Arm yourself with the knowledge to prevent a fire from breaking out in your home….


Nobody wants a fire to break out in their home covering all of their belongings in soot.  With a little prevention and common sense, we can prevent many fires from ever happening in the first place. Follow these tips to help you and your family stay safe….

  •  Smoke detectors: Change the batteries in your smoke detectors every fall and spring. Smoke detectors should be on every level of the home and outside each sleeping area. Smoke detectors need to be changed every ten years. This includes hard wired detectors because the internal hardware will begin to break down. Many new smoke alarms come with a 10 year lithium battery and a 6 minute hush button, allowing you to silence the alarm without removing the battery. For more information on this go to
  •  Electrical Cords: Make sure that none of your electrical cords have cracks or breaks. Throw out any that are in poor condition. Why risk it? You can keep grandpa’s old power sander, just replace the old cord. Go to E How to learn how.
  • Flea Market Finds: Here is something you have probably never considered…. Have you ever gone to a flea market and seen vendors hawking extension cords, power strips, nightlights, batteries and even circuit breakers for ridiculously low prices? There is a reason why…They are probably counterfeits and they are incredibly dangerous. “They have inferior copper in them (speaker wire) and it literally melts in your hands”, says Brett Brenner, president of the Electrical Safety Foundation International.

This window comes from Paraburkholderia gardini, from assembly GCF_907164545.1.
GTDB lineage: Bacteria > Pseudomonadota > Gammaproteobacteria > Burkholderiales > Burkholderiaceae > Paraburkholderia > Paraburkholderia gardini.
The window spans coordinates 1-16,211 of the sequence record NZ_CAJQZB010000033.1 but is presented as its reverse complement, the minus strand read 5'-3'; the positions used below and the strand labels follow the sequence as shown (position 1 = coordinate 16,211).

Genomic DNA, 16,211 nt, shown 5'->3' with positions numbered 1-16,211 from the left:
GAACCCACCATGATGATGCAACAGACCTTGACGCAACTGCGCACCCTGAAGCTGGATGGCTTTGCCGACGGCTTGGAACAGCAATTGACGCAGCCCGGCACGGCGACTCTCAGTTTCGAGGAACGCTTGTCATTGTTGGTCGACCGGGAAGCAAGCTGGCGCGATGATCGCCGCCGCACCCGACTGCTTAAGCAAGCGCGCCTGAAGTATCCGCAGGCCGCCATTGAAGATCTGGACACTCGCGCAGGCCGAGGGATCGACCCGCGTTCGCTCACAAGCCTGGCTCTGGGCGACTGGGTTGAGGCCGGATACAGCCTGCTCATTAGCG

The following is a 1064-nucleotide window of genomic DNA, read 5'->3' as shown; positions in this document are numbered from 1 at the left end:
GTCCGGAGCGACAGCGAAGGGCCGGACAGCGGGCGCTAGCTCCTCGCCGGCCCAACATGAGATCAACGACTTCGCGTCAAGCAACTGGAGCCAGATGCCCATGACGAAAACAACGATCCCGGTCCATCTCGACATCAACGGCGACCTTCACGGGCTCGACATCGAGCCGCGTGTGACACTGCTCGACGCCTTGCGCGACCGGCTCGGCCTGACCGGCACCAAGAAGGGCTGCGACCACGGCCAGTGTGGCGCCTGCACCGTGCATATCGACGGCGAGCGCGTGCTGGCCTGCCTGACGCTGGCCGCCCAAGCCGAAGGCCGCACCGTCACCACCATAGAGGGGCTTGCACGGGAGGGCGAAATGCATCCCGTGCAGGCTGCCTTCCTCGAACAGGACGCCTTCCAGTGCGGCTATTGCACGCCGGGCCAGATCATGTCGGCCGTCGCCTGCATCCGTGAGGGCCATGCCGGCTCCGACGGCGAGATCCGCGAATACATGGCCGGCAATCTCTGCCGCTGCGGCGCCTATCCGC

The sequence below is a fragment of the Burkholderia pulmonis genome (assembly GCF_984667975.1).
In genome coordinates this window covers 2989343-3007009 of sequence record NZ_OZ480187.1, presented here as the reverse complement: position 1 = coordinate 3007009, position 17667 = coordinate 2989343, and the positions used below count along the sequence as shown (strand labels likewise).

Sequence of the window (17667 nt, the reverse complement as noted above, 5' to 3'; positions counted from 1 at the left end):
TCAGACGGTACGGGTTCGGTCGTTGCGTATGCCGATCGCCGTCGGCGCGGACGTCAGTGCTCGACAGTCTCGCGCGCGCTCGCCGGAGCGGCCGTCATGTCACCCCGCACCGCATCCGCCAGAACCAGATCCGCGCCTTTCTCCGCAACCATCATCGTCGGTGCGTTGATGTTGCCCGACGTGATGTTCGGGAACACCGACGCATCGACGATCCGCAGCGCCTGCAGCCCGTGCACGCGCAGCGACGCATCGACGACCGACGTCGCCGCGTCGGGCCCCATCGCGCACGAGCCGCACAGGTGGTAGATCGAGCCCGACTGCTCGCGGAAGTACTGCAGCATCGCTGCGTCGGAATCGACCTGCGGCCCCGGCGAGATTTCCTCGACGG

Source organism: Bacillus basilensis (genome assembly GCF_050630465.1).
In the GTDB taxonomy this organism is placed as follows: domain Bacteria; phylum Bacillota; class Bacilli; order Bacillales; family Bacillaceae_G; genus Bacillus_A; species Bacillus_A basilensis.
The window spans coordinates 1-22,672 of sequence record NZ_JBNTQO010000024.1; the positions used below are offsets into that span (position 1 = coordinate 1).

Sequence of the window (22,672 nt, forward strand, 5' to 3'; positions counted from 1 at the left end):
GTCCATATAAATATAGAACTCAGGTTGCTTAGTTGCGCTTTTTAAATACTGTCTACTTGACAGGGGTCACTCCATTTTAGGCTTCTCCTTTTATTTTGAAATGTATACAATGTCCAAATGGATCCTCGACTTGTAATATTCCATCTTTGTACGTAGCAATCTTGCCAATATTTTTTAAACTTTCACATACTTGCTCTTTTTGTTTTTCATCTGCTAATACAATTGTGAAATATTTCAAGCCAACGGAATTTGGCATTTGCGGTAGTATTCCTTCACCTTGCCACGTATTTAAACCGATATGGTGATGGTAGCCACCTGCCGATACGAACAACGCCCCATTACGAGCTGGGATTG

• Overloaded circuits: Have you ever had a circuit breaker that kept tripping or fuses that kept blowing? These are signs of inadequate power, often due to an over-reliance on extension cords. Extension cords are meant to be temporary. If you are finding that you need to use them often, it is time to hire an electrician to update your demands. Electrical fires are the leading source of fires year after year.
  • Escape in time: On average you have only 2 minutes to  escape after a fire breaks out in your home. Make sure you and your family have discussed a fire escape plan and a meeting place away from the home. Children are very receptive to learning, so set a timer and have them practice the escape routes. They will have fun practicing  and it helps to provide peace of mind for them knowing what to do in the event of a fire. It is also a great time to explain why it is dangerous to leave their clothes and toys all over the floor. Make sure they understand how important it is for them and the firemen to have a clear path for a safe exit.
  • Fire extinguishers: These need to be checked yearly and replaced every 6 years. Fire extinguishers have 4 different classifications:

Class A: Combustible material such as paper and wood.

Class B: Fires involving flammable liquids such as gasoline, paint, diesel fuel or solvents.

Class C: Fires started in electrical equipment by arching or overheating.

Class D: Fires involving combustible metal powders, flakes or shavings.

  • Grease fires: NEVER use water on a grease fire. Turn off the burner and place a lid over the flames to cut off the oxygen supply to the fire. Baking soda can be used to smother a fire, but it does require a liberal amount to be effective.